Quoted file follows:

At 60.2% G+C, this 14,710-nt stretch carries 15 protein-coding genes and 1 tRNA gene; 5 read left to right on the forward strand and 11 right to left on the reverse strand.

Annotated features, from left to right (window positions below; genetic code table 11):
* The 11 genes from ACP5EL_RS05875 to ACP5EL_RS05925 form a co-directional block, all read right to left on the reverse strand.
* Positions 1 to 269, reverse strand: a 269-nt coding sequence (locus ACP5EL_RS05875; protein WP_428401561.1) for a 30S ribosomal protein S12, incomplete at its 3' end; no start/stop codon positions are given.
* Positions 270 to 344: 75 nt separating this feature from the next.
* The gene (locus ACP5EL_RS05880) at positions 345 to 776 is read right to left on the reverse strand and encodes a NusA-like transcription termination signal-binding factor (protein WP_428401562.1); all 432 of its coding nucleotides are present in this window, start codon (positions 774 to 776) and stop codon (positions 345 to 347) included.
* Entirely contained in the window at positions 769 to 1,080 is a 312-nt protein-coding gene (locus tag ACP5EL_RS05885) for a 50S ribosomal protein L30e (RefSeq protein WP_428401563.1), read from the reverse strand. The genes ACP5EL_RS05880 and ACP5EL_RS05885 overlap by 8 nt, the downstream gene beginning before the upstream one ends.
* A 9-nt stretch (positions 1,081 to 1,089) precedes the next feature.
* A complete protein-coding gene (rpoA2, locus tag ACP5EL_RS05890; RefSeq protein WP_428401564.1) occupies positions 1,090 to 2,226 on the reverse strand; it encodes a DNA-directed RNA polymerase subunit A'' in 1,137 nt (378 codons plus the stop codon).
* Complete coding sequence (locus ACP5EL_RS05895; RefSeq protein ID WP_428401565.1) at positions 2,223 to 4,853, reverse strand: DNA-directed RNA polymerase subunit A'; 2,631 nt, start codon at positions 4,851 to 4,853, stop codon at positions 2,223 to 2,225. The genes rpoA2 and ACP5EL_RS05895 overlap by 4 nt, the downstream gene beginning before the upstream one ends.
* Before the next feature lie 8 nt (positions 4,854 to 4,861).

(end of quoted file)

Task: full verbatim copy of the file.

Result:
At 60.2% G+C, this 14,710-nt stretch carries 15 protein-coding genes and 1 tRNA gene; 5 read left to right on the forward strand and 11 right to left on the reverse strand.

Annotated features, from left to right (window positions below; genetic code table 11):
* The 11 genes from ACP5EL_RS05875 to ACP5EL_RS05925 form a co-directional block, all read right to left on the reverse strand.
* Positions 1 to 269, reverse strand: a 269-nt coding sequence (locus ACP5EL_RS05875; protein WP_428401561.1) for a 30S ribosomal protein S12, incomplete at its 3' end; no start/stop codon positions are given.
* Positions 270 to 344: 75 nt separating this feature from the next.
* The gene (locus ACP5EL_RS05880) at positions 345 to 776 is read right to left on the reverse strand and encodes a NusA-like transcription termination signal-binding factor (protein WP_428401562.1); all 432 of its coding nucleotides are present in this window, start codon (positions 774 to 776) and stop codon (positions 345 to 347) included.
* Entirely contained in the window at positions 769 to 1,080 is a 312-nt protein-coding gene (locus tag ACP5EL_RS05885) for a 50S ribosomal protein L30e (RefSeq protein WP_428401563.1), read from the reverse strand. The genes ACP5EL_RS05880 and ACP5EL_RS05885 overlap by 8 nt, the downstream gene beginning before the upstream one ends.
* A 9-nt stretch (positions 1,081 to 1,089) precedes the next feature.
* A complete protein-coding gene (rpoA2, locus tag ACP5EL_RS05890; RefSeq protein WP_428401564.1) occupies positions 1,090 to 2,226 on the reverse strand; it encodes a DNA-directed RNA polymerase subunit A'' in 1,137 nt (378 codons plus the stop codon).
* Complete coding sequence (locus ACP5EL_RS05895; RefSeq protein ID WP_428401565.1) at positions 2,223 to 4,853, reverse strand: DNA-directed RNA polymerase subunit A'; 2,631 nt, start codon at positions 4,851 to 4,853, stop codon at positions 2,223 to 2,225. The genes rpoA2 and ACP5EL_RS05895 overlap by 4 nt, the downstream gene beginning before the upstream one ends.
* Before the next feature lie 8 nt (positions 4,854 to 4,861).